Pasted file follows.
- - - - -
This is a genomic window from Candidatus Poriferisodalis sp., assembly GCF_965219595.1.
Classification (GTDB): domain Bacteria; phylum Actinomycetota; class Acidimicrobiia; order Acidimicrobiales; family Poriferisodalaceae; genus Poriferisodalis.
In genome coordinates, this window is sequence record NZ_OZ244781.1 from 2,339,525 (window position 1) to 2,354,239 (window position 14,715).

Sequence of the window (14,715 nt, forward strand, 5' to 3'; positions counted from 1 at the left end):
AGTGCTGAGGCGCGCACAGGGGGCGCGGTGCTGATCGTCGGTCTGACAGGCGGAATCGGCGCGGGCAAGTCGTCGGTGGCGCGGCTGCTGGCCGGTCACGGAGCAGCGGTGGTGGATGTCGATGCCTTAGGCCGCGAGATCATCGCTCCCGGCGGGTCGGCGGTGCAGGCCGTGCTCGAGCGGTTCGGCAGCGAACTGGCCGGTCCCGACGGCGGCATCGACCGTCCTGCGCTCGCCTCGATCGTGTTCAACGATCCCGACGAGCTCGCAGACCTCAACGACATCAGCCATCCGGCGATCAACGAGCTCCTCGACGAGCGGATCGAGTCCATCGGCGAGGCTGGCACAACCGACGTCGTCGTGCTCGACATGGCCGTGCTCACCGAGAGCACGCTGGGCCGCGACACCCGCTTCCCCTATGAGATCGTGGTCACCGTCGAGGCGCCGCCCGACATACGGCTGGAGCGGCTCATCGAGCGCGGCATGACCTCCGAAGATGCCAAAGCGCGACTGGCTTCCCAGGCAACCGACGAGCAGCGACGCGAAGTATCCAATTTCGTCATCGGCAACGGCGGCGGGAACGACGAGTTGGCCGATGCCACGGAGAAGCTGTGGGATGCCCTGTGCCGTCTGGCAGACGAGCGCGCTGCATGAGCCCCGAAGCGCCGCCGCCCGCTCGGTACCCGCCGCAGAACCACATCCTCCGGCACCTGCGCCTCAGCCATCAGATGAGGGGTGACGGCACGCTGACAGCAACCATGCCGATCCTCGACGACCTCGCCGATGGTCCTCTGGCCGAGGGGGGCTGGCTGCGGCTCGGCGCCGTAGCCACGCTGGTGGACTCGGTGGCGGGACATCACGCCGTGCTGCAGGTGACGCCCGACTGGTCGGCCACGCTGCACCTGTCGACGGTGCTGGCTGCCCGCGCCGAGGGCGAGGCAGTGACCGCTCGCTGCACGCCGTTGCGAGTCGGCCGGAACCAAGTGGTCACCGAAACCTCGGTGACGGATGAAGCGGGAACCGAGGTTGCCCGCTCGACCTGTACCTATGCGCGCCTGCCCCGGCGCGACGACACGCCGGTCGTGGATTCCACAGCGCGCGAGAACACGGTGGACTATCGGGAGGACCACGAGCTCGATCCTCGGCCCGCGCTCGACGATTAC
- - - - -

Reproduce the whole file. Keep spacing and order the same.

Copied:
This is a genomic window from Candidatus Poriferisodalis sp., assembly GCF_965219595.1.
Classification (GTDB): domain Bacteria; phylum Actinomycetota; class Acidimicrobiia; order Acidimicrobiales; family Poriferisodalaceae; genus Poriferisodalis.
In genome coordinates, this window is sequence record NZ_OZ244781.1 from 2,339,525 (window position 1) to 2,354,239 (window position 14,715).

Sequence of the window (14,715 nt, forward strand, 5' to 3'; positions counted from 1 at the left end):
AGTGCTGAGGCGCGCACAGGGGGCGCGGTGCTGATCGTCGGTCTGACAGGCGGAATCGGCGCGGGCAAGTCGTCGGTGGCGCGGCTGCTGGCCGGTCACGGAGCAGCGGTGGTGGATGTCGATGCCTTAGGCCGCGAGATCATCGCTCCCGGCGGGTCGGCGGTGCAGGCCGTGCTCGAGCGGTTCGGCAGCGAACTGGCCGGTCCCGACGGCGGCATCGACCGTCCTGCGCTCGCCTCGATCGTGTTCAACGATCCCGACGAGCTCGCAGACCTCAACGACATCAGCCATCCGGCGATCAACGAGCTCCTCGACGAGCGGATCGAGTCCATCGGCGAGGCTGGCACAACCGACGTCGTCGTGCTCGACATGGCCGTGCTCACCGAGAGCACGCTGGGCCGCGACACCCGCTTCCCCTATGAGATCGTGGTCACCGTCGAGGCGCCGCCCGACATACGGCTGGAGCGGCTCATCGAGCGCGGCATGACCTCCGAAGATGCCAAAGCGCGACTGGCTTCCCAGGCAACCGACGAGCAGCGACGCGAAGTATCCAATTTCGTCATCGGCAACGGCGGCGGGAACGACGAGTTGGCCGATGCCACGGAGAAGCTGTGGGATGCCCTGTGCCGTCTGGCAGACGAGCGCGCTGCATGAGCCCCGAAGCGCCGCCGCCCGCTCGGTACCCGCCGCAGAACCACATCCTCCGGCACCTGCGCCTCAGCCATCAGATGAGGGGTGACGGCACGCTGACAGCAACCATGCCGATCCTCGACGACCTCGCCGATGGTCCTCTGGCCGAGGGGGGCTGGCTGCGGCTCGGCGCCGTAGCCACGCTGGTGGACTCGGTGGCGGGACATCACGCCGTGCTGCAGGTGACGCCCGACTGGTCGGCCACGCTGCACCTGTCGACGGTGCTGGCTGCCCGCGCCGAGGGCGAGGCAGTGACCGCTCGCTGCACGCCGTTGCGAGTCGGCCGGAACCAAGTGGTCACCGAAACCTCGGTGACGGATGAAGCGGGAACCGAGGTTGCCCGCTCGACCTGTACCTATGCGCGCCTGCCCCGGCGCGACGACACGCCGGTCGTGGATTCCACAGCGCGCGAGAACACGGTGGACTATCGGGAGGACCACGAGCTCGATCCTCGGCCCGCGCTCGACGATTAC